Covering the beauty beat and having bad skin is like being a hairstylist with mall bangs or a personal trainer that’s seriously out of shape. It’s a hard sell.
As a teenager, I dealt with the typical lumps and bumps of hormonal acne. Now I’ve been out of high school for over a decade, but my skin still hasn’t graduated from good ‘ole acne. My friends and I describe the condition as “wracne”: a Frankenstein-like hybrid of wrinkles and acne. What’s a girl (or should I say woman) to do? Teen-targeted pimple fighters are drying and exacerbate my fine lines, but rich anti-aging creams throw a pimple party on my face – and everyone invited.
So I’m on a mission to find clear skin, and my first step is to meet with dermatologist Dr. Lisa Kellett of DLK on Avenue in Toronto to get some answers. Kellett cuts to the chase: “I want you to tell me what you put on your skin from the time you get up in the morning until you go to bed,” she says with her pen poised.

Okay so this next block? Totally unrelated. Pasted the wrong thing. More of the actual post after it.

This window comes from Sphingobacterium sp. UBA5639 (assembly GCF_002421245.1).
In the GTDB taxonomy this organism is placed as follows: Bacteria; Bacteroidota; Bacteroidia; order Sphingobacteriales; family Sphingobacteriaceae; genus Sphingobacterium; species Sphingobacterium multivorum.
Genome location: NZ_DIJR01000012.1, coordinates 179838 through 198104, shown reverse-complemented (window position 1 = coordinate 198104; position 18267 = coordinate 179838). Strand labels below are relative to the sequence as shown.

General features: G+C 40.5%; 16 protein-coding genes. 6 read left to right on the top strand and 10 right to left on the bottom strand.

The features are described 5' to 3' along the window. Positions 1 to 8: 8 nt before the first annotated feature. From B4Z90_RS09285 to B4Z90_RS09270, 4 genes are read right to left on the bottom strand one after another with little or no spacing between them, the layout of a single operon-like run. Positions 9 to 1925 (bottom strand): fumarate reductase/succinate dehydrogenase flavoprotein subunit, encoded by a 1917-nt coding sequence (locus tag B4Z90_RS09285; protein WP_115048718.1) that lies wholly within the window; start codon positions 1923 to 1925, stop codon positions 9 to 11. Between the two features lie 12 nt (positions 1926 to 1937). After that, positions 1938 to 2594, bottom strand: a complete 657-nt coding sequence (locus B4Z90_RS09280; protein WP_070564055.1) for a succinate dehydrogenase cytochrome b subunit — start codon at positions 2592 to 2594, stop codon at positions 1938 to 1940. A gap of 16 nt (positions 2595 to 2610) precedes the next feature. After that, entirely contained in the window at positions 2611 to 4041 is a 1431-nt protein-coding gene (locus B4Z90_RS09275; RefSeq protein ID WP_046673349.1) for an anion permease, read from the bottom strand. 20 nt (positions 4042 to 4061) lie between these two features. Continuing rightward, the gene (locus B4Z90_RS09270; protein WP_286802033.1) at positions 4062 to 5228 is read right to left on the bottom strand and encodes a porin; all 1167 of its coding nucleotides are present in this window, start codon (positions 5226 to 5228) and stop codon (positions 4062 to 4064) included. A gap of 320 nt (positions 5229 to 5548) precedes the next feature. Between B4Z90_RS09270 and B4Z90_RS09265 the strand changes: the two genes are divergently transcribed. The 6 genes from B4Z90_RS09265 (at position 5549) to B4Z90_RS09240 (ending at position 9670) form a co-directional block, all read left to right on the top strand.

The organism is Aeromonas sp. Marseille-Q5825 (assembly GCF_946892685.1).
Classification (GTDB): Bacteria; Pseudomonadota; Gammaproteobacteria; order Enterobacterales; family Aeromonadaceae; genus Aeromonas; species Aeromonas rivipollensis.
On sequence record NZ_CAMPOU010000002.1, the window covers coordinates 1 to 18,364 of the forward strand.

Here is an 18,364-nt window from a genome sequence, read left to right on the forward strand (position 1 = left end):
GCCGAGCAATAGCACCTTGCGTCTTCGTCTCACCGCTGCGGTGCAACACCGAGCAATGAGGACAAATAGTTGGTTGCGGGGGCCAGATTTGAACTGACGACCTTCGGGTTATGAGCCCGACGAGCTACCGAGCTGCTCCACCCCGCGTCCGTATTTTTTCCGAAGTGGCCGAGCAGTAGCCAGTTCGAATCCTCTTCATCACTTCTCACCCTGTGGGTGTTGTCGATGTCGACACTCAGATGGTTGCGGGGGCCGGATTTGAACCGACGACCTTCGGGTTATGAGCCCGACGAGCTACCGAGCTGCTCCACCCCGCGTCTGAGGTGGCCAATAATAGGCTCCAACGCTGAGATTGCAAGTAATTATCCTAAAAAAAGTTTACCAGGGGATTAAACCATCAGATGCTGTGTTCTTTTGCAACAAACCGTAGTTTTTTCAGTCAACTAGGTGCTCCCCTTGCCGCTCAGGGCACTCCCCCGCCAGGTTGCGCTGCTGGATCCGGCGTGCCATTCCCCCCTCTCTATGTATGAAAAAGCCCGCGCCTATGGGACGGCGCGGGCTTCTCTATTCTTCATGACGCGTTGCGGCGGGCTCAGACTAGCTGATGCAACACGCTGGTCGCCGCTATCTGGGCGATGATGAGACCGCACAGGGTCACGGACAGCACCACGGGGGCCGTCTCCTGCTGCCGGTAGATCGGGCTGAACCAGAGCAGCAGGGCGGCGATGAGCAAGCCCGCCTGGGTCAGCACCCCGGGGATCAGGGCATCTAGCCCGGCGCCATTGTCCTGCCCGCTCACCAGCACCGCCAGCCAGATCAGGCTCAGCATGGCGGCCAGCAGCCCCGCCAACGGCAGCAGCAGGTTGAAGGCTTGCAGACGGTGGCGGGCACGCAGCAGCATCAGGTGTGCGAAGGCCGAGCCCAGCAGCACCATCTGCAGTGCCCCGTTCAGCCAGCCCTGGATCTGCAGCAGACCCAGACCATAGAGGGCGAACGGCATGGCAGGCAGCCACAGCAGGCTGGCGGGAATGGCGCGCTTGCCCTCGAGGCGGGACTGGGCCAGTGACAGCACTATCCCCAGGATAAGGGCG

Hesitantly, I rattle off the dozens of products I’ve been trying as of late and, based on her reaction, she’s not impressed with my supersize skin-care regimen. Apparently, my anti-aging efforts may be a part of the problem. While she admits that acne is the result of a number of factors, she is adamant that 95 percent of what’s causing adult acne in her patients is improper skin care. And by that, she doesn’t mean we’re not cleaning our faces; she’s saying that we aging beauties need to lay off the occlusive (ointment-based) creams that can cause clogged pores.
She instructs me to use a nonfoaming gel-based cleanser with small exfoliating beads in the morning and at night, and recommends I apply an acne treatment all over to treat breakouts before they start. She suggests a serum with one percent retinol concentration to use at night and a serum with a 25 percent or higher vitamin C concentration for morning.